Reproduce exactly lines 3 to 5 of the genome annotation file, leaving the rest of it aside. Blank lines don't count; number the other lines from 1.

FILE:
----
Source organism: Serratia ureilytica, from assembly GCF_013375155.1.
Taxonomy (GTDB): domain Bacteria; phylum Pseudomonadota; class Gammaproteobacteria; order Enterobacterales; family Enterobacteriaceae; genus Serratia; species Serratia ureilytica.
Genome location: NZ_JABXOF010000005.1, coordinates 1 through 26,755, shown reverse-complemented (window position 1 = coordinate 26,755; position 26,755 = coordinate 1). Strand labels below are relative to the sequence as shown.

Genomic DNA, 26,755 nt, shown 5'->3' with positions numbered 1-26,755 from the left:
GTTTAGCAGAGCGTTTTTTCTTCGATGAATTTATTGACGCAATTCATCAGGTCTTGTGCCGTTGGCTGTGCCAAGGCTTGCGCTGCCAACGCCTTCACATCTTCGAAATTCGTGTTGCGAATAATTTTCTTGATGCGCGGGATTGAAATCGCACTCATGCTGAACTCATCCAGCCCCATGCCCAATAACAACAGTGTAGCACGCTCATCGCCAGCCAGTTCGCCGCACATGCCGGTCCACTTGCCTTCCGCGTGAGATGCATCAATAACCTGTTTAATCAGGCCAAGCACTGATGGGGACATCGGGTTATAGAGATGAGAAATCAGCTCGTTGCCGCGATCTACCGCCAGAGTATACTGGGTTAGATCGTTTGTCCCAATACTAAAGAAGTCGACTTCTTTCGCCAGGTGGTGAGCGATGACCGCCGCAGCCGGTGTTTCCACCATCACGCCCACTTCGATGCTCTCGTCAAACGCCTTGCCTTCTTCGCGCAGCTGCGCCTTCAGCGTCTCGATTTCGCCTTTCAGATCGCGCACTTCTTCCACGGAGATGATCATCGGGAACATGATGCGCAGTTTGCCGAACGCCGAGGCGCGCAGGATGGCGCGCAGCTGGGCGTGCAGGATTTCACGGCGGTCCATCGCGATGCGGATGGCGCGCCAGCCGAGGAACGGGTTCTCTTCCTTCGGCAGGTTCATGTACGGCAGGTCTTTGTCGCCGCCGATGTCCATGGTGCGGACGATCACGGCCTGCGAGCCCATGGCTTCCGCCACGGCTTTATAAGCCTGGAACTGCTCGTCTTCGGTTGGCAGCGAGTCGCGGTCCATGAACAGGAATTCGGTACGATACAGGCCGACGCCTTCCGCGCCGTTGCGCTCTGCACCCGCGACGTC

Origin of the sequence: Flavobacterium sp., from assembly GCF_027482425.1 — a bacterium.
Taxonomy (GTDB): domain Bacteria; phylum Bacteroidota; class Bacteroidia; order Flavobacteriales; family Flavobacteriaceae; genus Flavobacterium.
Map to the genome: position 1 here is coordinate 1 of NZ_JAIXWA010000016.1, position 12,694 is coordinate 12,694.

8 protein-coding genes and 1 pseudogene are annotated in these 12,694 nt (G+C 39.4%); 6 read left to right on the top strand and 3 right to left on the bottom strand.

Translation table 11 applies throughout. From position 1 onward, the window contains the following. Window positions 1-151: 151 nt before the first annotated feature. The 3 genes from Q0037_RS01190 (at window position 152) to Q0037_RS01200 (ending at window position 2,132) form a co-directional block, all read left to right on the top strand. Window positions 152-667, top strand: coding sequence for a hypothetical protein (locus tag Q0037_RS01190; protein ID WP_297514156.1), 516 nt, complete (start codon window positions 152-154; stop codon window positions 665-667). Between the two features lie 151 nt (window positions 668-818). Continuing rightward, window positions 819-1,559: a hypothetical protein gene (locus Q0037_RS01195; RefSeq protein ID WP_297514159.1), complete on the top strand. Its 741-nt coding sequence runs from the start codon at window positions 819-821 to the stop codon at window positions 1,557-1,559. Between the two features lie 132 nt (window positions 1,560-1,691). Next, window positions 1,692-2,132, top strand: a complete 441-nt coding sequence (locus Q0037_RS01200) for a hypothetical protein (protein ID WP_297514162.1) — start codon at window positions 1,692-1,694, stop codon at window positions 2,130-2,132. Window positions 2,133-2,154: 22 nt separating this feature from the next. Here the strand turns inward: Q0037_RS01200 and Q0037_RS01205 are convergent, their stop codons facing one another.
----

Genome location: NZ_JABXOF010000005.1, coordinates 1 through 26,755, shown reverse-complemented (window position 1 = coordinate 26,755; position 26,755 = coordinate 1). Strand labels below are relative to the sequence as shown.

Genomic DNA, 26,755 nt, shown 5'->3' with positions numbered 1-26,755 from the left:
GTTTAGCAGAGCGTTTTTTCTTCGATGAATTTATTGACGCAATTCATCAGGTCTTGTGCCGTTGGCTGTGCCAAGGCTTGCGCTGCCAACGCCTTCACATCTTCGAAATTCGTGTTGCGAATAATTTTCTTGATGCGCGGGATTGAAATCGCACTCATGCTGAACTCATCCAGCCCCATGCCCAATAACAACAGTGTAGCACGCTCATCGCCAGCCAGTTCGCCGCACATGCCGGTCCACTTGCCTTCCGCGTGAGATGCATCAATAACCTGTTTAATCAGGCCAAGCACTGATGGGGACATCGGGTTATAGAGATGAGAAATCAGCTCGTTGCCGCGATCTACCGCCAGAGTATACTGGGTTAGATCGTTTGTCCCAATACTAAAGAAGTCGACTTCTTTCGCCAGGTGGTGAGCGATGACCGCCGCAGCCGGTGTTTCCACCATCACGCCCACTTCGATGCTCTCGTCAAACGCCTTGCCTTCTTCGCGCAGCTGCGCCTTCAGCGTCTCGATTTCGCCTTTCAGATCGCGCACTTCTTCCACGGAGATGATCATCGGGAACATGATGCGCAGTTTGCCGAACGCCGAGGCGCGCAGGATGGCGCGCAGCTGGGCGTGCAGGATTTCACGGCGGTCCATCGCGATGCGGATGGCGCGCCAGCCGAGGAACGGGTTCTCTTCCTTCGGCAGGTTCATGTACGGCAGGTCTTTGTCGCCGCCGATGTCCATGGTGCGGACGATCACGGCCTGCGAGCCCATGGCTTCCGCCACGGCTTTATAAGCCTGGAACTGCTCGTCTTCGGTTGGCAGCGAGTCGCGGTCCATGAACAGGAATTCGGTACGATACAGGCCGACGCCTTCCGCGCCGTTGCGCTCTGCACCCGCGACGTC